After one year of the school run by the religion I relentlessly followed, I spent the summer on red blasted eastern cliffs, a place of stunning earth and sky meeting on a sanded horizon; the blue heron murderously still in the glass lined bay, held fast by the hunt for the next distracted fish.

I was conflicted, half there and mostly gone, the momentum of new decisions pacing me between two worlds.

That summer I pitched too far forward to find my feet in narrow waters, so focused on the next thing that I flailed in the face of the beautiful thing. I had grown past the whimsy of what I wished for and settled with the thing most offered. It was conditional, flighty, and so far away; the compulsion to win was far enough grown that I could not rest. It doesn’t matter much what it was, or who it was, but the price I paid was high, swift and chaotic.

I wanted so much to belong with another, I could not explain it and spent years defending it, and I do not regret it.

I stayed on that windy cawing bluff for 3 months then, and for a few days when I went back, to leave the stone of what I forgot, and pick up the stone of what I argued to remember. This long fight was between the part of me that sought silent lovely things, and the part of me who believed I no longer deserved it, that my winning of one thing bankrupt me from the grace of every other thing.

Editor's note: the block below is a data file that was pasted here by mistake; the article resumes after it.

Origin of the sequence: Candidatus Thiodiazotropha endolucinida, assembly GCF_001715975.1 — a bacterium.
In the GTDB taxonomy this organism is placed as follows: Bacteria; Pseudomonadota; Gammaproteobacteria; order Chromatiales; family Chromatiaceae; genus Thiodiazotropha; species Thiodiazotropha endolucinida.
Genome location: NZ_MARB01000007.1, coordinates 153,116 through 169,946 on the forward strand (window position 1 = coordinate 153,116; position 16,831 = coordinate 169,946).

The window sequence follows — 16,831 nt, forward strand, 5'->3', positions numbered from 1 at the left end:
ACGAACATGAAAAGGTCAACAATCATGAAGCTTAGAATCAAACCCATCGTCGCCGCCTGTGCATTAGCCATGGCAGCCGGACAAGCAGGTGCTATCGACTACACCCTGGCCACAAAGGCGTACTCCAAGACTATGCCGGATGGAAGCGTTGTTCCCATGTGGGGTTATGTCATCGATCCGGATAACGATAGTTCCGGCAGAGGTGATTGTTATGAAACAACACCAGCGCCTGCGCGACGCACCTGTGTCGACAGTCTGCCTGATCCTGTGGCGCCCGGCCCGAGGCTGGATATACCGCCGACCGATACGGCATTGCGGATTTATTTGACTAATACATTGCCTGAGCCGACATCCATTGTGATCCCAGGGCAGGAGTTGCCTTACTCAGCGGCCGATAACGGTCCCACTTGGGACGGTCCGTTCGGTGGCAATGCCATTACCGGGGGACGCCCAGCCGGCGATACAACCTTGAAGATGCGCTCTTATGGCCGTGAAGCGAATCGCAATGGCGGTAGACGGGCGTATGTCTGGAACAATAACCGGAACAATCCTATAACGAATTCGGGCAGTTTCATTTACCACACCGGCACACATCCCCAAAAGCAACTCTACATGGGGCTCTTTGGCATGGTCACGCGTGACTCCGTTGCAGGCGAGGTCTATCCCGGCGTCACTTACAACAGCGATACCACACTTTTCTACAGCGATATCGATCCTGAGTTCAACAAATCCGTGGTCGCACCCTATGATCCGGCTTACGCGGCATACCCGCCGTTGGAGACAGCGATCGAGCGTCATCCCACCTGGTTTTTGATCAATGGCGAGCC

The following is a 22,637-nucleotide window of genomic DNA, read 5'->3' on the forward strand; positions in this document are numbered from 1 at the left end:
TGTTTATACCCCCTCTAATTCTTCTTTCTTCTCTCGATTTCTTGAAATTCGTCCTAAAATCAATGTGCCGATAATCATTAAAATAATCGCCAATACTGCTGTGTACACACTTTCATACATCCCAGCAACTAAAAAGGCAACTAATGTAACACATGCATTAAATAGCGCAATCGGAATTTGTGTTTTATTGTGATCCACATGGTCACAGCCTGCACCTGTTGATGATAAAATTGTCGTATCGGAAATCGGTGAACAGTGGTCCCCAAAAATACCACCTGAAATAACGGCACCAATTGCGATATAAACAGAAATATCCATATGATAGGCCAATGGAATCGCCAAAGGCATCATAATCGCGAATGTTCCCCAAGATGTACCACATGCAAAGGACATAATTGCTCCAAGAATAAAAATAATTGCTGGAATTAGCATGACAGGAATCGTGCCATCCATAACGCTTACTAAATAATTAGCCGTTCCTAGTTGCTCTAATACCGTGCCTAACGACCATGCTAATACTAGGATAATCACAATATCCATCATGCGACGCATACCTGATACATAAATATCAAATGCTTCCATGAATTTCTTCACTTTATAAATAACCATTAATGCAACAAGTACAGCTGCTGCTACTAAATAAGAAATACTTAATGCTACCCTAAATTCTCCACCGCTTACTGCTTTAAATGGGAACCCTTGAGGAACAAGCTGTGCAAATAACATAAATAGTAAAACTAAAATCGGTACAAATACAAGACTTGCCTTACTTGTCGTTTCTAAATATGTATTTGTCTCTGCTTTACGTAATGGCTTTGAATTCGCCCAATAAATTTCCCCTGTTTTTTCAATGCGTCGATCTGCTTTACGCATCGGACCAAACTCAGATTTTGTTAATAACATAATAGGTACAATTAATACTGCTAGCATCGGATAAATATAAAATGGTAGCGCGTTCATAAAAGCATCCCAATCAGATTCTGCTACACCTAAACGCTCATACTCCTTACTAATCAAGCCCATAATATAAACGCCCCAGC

On the evening of my October visit, as I was turning 50, I turned the corner of the last lit tide and saw that blue heron, different and yet the same, hunting for what belonged to him, and I gathered what was mine, the word in my open ears as clear as it was when I lived it.


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